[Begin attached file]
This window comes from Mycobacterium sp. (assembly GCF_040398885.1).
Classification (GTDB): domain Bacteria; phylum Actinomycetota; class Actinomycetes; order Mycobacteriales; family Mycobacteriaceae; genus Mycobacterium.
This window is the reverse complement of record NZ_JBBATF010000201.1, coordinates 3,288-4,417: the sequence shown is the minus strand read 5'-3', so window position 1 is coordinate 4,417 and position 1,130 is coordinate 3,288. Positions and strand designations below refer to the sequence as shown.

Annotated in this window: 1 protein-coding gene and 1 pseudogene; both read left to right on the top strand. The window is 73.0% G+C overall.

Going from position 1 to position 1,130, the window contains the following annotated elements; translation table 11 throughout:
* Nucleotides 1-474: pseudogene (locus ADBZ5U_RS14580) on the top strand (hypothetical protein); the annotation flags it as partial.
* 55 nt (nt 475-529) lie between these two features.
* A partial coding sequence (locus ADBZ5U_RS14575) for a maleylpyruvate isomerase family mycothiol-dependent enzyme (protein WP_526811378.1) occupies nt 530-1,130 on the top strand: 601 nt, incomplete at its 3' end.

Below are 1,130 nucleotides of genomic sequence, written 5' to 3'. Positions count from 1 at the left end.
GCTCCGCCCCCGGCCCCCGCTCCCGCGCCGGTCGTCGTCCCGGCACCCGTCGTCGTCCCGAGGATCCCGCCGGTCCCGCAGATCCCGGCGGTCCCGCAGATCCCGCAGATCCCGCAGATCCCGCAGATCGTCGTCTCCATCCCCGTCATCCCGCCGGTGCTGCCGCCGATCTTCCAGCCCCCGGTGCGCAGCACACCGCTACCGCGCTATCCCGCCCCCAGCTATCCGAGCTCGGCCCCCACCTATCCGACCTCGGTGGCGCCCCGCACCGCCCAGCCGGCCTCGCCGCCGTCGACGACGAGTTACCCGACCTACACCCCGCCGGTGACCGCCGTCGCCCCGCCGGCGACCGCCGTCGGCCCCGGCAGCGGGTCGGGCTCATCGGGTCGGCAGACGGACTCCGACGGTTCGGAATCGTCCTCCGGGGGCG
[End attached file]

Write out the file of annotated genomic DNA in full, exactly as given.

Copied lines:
This window comes from Mycobacterium sp. (assembly GCF_040398885.1).
Classification (GTDB): domain Bacteria; phylum Actinomycetota; class Actinomycetes; order Mycobacteriales; family Mycobacteriaceae; genus Mycobacterium.
This window is the reverse complement of record NZ_JBBATF010000201.1, coordinates 3,288-4,417: the sequence shown is the minus strand read 5'-3', so window position 1 is coordinate 4,417 and position 1,130 is coordinate 3,288. Positions and strand designations below refer to the sequence as shown.

Annotated in this window: 1 protein-coding gene and 1 pseudogene; both read left to right on the top strand. The window is 73.0% G+C overall.

Going from position 1 to position 1,130, the window contains the following annotated elements; translation table 11 throughout:
* Nucleotides 1-474: pseudogene (locus ADBZ5U_RS14580) on the top strand (hypothetical protein); the annotation flags it as partial.
* 55 nt (nt 475-529) lie between these two features.
* A partial coding sequence (locus ADBZ5U_RS14575) for a maleylpyruvate isomerase family mycothiol-dependent enzyme (protein WP_526811378.1) occupies nt 530-1,130 on the top strand: 601 nt, incomplete at its 3' end.

Below are 1,130 nucleotides of genomic sequence, written 5' to 3'. Positions count from 1 at the left end.
GCTCCGCCCCCGGCCCCCGCTCCCGCGCCGGTCGTCGTCCCGGCACCCGTCGTCGTCCCGAGGATCCCGCCGGTCCCGCAGATCCCGGCGGTCCCGCAGATCCCGCAGATCCCGCAGATCCCGCAGATCGTCGTCTCCATCCCCGTCATCCCGCCGGTGCTGCCGCCGATCTTCCAGCCCCCGGTGCGCAGCACACCGCTACCGCGCTATCCCGCCCCCAGCTATCCGAGCTCGGCCCCCACCTATCCGACCTCGGTGGCGCCCCGCACCGCCCAGCCGGCCTCGCCGCCGTCGACGACGAGTTACCCGACCTACACCCCGCCGGTGACCGCCGTCGCCCCGCCGGCGACCGCCGTCGGCCCCGGCAGCGGGTCGGGCTCATCGGGTCGGCAGACGGACTCCGACGGTTCGGAATCGTCCTCCGGGGGCG